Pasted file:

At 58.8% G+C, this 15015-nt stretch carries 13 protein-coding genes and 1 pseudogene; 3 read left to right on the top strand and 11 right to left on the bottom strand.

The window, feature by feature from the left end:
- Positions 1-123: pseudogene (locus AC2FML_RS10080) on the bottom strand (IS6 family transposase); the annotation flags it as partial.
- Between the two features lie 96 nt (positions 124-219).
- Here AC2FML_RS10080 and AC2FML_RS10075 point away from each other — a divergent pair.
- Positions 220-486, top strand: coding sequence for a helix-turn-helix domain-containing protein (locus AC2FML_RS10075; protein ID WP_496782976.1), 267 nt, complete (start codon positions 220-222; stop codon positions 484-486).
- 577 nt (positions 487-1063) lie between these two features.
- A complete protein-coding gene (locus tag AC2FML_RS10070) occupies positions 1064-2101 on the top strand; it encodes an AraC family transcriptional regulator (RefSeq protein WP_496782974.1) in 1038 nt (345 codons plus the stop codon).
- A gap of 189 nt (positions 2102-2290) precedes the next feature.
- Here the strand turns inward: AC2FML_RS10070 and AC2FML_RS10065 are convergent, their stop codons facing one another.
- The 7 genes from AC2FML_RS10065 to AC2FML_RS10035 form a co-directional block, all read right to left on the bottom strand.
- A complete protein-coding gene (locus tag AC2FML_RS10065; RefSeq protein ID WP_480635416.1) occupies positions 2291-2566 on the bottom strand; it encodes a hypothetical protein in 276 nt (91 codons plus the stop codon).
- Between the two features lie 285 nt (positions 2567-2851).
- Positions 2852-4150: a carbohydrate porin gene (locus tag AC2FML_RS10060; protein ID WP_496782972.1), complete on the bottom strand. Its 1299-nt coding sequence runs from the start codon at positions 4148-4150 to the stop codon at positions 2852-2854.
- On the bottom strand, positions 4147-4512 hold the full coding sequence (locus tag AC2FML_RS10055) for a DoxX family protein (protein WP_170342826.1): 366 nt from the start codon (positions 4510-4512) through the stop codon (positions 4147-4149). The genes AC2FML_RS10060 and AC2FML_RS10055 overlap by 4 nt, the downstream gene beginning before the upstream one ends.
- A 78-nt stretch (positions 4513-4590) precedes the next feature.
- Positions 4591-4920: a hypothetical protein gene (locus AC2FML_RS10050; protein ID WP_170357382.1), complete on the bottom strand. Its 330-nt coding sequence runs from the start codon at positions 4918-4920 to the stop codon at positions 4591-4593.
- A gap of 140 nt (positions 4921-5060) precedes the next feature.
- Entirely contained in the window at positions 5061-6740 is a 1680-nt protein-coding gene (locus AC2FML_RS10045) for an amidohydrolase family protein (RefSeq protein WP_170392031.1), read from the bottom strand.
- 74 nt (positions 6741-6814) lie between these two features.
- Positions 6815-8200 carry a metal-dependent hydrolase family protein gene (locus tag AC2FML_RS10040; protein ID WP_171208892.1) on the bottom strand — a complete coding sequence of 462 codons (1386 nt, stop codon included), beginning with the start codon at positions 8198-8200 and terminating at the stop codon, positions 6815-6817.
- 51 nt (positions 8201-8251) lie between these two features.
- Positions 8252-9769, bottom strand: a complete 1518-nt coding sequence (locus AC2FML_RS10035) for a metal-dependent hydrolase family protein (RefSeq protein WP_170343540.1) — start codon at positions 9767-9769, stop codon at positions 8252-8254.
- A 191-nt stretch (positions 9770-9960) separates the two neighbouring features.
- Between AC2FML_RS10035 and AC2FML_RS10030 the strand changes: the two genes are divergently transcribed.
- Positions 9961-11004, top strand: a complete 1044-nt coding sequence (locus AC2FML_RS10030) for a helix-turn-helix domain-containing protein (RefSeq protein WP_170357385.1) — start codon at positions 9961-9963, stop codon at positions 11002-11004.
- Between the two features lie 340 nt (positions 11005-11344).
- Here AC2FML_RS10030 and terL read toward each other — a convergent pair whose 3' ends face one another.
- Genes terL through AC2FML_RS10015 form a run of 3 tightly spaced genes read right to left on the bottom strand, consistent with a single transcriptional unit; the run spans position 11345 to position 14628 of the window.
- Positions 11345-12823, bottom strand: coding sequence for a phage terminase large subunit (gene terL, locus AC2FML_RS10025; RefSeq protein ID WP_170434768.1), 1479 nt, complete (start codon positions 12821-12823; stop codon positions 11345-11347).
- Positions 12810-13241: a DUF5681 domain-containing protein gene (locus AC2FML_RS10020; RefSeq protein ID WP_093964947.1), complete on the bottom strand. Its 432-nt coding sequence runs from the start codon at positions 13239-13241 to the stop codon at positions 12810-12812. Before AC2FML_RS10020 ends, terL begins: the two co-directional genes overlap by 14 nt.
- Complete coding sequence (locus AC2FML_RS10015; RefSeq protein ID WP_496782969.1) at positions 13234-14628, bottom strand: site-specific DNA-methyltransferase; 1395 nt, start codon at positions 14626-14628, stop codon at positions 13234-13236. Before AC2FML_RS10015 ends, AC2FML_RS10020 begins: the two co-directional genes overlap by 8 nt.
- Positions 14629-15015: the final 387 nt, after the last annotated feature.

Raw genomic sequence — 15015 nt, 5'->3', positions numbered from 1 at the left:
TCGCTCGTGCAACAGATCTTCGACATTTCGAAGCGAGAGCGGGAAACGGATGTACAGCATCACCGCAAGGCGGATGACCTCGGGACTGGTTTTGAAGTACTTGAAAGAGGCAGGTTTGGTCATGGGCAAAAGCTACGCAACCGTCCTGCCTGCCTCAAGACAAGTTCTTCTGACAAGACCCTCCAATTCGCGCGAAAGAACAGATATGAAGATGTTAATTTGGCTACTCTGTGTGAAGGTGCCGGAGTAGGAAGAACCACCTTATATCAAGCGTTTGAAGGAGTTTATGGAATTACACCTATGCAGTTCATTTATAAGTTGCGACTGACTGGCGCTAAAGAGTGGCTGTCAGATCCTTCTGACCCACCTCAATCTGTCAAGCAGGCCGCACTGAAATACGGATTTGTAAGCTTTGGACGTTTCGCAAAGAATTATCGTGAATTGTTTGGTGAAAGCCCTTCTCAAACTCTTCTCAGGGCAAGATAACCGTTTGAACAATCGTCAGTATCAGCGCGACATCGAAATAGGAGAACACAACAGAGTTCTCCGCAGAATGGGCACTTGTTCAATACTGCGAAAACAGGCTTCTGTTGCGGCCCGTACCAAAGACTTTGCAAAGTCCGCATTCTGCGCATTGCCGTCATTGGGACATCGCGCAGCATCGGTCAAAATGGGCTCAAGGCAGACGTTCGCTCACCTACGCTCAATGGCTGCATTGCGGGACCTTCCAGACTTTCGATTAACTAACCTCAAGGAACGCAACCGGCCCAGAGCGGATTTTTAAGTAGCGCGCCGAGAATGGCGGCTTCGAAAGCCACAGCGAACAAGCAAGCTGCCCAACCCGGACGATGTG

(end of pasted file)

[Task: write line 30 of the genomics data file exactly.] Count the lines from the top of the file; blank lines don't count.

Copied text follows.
- Positions 11345-12823, bottom strand: coding sequence for a phage terminase large subunit (gene terL, locus AC2FML_RS10025; RefSeq protein ID WP_170434768.1), 1479 nt, complete (start codon positions 12821-12823; stop codon positions 11345-11347).